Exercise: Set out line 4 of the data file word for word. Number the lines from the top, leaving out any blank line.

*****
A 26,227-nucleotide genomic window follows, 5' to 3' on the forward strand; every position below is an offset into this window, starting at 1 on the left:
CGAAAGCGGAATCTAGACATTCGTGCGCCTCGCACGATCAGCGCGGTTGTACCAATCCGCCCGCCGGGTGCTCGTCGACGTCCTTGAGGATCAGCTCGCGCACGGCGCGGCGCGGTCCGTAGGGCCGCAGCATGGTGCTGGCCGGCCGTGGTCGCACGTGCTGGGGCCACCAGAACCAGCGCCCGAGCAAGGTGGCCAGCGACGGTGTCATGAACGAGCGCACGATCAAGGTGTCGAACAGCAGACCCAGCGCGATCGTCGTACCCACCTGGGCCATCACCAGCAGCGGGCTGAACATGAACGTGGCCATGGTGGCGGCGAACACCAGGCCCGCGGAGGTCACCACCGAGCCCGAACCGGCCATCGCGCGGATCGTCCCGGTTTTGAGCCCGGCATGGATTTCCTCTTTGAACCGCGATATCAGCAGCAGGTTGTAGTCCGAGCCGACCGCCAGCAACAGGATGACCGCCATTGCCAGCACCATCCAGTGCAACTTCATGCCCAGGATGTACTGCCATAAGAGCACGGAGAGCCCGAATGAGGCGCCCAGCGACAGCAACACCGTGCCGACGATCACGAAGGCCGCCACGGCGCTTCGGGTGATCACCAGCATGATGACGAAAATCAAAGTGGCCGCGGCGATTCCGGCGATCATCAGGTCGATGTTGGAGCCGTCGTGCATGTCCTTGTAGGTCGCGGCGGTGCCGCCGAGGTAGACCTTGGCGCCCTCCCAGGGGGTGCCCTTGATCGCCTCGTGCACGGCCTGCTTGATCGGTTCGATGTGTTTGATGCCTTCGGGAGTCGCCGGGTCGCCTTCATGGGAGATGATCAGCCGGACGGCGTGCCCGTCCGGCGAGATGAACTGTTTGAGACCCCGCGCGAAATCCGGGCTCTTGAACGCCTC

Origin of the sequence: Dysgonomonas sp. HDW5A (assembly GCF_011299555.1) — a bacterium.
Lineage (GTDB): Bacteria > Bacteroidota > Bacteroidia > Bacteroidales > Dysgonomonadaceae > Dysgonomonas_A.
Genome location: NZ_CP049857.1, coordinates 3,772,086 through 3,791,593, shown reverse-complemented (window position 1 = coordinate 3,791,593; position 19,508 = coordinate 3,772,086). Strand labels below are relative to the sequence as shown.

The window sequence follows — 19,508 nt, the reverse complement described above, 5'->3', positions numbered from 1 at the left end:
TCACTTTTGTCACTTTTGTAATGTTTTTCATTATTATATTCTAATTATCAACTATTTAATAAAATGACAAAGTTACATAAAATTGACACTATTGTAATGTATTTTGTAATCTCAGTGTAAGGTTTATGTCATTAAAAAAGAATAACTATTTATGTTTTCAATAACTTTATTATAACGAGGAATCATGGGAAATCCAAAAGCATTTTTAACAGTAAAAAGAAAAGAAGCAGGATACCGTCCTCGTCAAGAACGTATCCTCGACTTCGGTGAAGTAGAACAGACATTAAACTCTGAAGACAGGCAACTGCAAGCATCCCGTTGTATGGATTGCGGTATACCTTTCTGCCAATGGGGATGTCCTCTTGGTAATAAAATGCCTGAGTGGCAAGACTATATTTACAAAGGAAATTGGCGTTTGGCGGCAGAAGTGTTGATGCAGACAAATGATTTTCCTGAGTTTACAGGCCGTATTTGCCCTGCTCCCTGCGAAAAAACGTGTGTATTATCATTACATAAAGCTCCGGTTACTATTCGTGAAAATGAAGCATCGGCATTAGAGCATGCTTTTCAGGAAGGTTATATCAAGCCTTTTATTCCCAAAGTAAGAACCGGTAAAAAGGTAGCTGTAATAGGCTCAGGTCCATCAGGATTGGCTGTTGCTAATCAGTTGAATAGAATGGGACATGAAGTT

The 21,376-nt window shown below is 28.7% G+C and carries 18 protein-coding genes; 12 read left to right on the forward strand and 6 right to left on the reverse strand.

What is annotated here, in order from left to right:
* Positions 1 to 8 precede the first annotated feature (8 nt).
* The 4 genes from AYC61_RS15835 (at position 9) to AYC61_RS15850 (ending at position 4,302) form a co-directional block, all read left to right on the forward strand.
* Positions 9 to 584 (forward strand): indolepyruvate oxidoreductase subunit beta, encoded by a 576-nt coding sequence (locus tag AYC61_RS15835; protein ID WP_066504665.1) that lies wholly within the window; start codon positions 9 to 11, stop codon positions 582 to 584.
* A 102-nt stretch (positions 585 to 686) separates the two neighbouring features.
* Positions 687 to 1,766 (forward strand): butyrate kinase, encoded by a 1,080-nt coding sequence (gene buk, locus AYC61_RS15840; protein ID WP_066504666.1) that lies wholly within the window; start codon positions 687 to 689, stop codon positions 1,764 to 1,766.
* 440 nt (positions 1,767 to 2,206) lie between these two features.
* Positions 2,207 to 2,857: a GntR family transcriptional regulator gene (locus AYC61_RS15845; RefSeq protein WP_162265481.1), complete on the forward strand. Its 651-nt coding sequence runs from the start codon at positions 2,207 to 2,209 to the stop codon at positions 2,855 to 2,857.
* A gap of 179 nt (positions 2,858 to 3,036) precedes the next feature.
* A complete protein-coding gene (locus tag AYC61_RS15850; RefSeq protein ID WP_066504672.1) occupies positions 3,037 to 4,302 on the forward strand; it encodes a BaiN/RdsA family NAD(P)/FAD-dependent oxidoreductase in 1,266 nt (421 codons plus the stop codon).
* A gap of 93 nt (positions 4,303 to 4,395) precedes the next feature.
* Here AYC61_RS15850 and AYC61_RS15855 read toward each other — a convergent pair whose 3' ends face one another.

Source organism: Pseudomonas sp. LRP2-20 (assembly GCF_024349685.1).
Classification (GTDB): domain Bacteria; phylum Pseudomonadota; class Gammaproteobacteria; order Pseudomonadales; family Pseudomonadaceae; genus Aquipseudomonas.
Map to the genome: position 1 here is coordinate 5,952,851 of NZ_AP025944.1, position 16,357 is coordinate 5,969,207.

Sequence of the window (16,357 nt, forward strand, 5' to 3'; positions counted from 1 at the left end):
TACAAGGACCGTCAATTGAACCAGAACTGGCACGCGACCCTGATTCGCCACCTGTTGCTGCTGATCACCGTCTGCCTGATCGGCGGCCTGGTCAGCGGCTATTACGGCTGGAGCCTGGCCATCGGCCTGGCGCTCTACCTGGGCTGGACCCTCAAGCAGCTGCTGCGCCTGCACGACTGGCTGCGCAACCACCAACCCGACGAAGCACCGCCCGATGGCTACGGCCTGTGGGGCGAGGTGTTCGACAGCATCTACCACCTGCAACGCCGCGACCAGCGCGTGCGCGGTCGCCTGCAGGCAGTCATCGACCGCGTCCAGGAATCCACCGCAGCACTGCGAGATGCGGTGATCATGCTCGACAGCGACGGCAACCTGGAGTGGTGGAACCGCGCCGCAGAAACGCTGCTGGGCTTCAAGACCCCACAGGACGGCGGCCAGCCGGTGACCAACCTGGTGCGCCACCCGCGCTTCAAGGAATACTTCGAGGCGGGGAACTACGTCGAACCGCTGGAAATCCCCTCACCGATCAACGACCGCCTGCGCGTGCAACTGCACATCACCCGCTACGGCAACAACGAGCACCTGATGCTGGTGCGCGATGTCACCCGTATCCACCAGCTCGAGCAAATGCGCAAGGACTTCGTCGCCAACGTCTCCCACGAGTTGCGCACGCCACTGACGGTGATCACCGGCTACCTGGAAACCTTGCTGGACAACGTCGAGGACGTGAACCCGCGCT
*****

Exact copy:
Lineage (GTDB): Bacteria > Bacteroidota > Bacteroidia > Bacteroidales > Dysgonomonadaceae > Dysgonomonas_A.